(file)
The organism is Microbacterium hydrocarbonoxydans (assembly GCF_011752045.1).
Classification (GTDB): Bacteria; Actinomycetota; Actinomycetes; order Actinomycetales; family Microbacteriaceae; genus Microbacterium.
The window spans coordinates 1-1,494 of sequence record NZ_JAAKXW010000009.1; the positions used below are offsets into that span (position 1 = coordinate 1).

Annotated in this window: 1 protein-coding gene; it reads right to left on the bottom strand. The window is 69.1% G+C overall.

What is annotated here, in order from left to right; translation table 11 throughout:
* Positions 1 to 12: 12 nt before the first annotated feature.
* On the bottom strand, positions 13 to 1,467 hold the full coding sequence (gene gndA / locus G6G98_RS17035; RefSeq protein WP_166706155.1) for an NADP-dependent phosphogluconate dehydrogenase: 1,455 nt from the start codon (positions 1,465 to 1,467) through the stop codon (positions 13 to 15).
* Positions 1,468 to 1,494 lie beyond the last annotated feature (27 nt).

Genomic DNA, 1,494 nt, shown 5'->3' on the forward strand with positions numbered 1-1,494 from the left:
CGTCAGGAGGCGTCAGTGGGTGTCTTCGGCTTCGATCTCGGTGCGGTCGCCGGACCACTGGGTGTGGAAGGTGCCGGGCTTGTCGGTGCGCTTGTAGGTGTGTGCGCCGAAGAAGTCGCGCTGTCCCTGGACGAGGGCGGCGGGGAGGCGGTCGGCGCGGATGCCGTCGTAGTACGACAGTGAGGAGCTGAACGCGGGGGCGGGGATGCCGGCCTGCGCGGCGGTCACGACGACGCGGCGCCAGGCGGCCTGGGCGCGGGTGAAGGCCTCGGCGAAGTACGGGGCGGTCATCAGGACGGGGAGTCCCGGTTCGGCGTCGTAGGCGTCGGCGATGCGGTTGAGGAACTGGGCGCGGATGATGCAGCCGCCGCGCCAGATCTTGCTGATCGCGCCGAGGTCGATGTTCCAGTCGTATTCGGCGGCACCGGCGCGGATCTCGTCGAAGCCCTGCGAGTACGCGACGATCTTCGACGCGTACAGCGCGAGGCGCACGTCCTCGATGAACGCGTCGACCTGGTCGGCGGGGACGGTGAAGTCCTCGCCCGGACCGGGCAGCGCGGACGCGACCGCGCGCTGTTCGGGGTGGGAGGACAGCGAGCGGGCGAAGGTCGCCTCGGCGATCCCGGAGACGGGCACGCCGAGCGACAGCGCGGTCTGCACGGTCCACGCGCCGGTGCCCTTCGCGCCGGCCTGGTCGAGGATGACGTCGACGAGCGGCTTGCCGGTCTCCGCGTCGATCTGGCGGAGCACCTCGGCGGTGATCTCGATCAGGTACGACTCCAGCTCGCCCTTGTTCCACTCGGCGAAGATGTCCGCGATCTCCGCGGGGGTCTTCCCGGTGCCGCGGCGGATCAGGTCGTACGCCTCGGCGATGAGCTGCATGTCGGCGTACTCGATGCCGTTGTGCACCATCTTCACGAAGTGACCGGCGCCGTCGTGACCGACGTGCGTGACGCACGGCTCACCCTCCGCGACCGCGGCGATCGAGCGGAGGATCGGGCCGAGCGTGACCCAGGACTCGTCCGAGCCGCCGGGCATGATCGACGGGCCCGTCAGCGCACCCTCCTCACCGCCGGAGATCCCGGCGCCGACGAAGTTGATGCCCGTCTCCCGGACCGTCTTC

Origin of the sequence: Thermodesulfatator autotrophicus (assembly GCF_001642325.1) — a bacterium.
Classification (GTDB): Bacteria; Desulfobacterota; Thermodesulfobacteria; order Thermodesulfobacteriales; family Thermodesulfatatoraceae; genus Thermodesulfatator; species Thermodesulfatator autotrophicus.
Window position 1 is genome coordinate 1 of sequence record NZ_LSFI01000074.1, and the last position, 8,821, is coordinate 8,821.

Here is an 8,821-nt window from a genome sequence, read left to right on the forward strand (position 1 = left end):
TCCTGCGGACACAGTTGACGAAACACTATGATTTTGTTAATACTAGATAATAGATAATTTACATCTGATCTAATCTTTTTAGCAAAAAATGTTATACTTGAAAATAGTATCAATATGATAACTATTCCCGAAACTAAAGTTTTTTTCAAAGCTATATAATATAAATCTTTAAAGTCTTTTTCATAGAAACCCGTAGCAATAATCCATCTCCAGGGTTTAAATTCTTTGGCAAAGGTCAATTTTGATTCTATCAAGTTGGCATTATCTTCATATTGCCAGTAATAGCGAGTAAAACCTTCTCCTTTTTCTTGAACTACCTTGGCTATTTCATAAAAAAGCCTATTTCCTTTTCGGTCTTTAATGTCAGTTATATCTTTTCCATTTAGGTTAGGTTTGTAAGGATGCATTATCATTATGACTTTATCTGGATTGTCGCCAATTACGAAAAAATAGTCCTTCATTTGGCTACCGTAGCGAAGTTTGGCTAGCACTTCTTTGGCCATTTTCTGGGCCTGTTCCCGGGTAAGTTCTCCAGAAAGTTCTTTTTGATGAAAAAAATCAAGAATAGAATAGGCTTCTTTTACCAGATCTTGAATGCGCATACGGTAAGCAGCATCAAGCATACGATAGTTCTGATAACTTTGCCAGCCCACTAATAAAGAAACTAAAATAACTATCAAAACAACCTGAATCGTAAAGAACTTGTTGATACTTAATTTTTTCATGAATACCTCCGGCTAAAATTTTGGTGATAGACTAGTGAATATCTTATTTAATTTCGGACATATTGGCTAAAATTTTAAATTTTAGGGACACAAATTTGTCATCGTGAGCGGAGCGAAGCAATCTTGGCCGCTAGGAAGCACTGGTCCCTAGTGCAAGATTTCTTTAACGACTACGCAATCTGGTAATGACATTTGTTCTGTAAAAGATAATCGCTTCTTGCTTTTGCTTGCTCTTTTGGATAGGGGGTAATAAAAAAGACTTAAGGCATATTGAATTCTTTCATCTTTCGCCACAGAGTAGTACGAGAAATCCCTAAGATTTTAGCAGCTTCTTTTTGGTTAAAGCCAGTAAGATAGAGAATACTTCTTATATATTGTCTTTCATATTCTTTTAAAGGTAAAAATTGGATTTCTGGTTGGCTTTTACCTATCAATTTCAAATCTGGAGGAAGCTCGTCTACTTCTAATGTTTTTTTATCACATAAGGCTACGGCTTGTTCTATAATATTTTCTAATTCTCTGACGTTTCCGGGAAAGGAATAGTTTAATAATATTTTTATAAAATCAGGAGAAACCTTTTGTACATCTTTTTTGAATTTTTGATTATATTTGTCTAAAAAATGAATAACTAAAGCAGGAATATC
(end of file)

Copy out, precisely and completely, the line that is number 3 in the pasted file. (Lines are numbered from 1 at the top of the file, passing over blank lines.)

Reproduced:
The window spans coordinates 1-1,494 of sequence record NZ_JAAKXW010000009.1; the positions used below are offsets into that span (position 1 = coordinate 1).